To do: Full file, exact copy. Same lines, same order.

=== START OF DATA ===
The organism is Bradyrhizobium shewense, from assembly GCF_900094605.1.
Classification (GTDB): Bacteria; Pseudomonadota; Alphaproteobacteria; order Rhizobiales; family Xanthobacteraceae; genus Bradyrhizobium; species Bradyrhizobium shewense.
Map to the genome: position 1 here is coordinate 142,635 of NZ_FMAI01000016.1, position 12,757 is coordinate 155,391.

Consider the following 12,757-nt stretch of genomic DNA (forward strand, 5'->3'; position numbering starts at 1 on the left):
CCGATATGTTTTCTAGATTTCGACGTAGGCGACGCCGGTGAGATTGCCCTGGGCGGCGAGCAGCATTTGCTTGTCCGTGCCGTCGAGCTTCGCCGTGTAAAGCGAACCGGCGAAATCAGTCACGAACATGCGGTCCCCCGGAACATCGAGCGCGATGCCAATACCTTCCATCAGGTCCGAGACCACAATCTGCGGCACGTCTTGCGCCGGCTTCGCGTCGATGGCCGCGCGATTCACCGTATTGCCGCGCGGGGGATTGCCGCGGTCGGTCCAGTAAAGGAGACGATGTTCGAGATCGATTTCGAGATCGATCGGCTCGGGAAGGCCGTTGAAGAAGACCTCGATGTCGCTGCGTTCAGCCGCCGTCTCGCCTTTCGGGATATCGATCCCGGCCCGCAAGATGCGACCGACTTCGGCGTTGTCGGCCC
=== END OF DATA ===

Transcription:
The organism is Bradyrhizobium shewense, from assembly GCF_900094605.1.
Classification (GTDB): Bacteria; Pseudomonadota; Alphaproteobacteria; order Rhizobiales; family Xanthobacteraceae; genus Bradyrhizobium; species Bradyrhizobium shewense.
Map to the genome: position 1 here is coordinate 142,635 of NZ_FMAI01000016.1, position 12,757 is coordinate 155,391.

Consider the following 12,757-nt stretch of genomic DNA (forward strand, 5'->3'; position numbering starts at 1 on the left):
CCGATATGTTTTCTAGATTTCGACGTAGGCGACGCCGGTGAGATTGCCCTGGGCGGCGAGCAGCATTTGCTTGTCCGTGCCGTCGAGCTTCGCCGTGTAAAGCGAACCGGCGAAATCAGTCACGAACATGCGGTCCCCCGGAACATCGAGCGCGATGCCAATACCTTCCATCAGGTCCGAGACCACAATCTGCGGCACGTCTTGCGCCGGCTTCGCGTCGATGGCCGCGCGATTCACCGTATTGCCGCGCGGGGGATTGCCGCGGTCGGTCCAGTAAAGGAGACGATGTTCGAGATCGATTTCGAGATCGATCGGCTCGGGAAGGCCGTTGAAGAAGACCTCGATGTCGCTGCGTTCAGCCGCCGTCTCGCCTTTCGGGATATCGATCCCGGCCCGCAAGATGCGACCGACTTCGGCGTTGTCGGCCC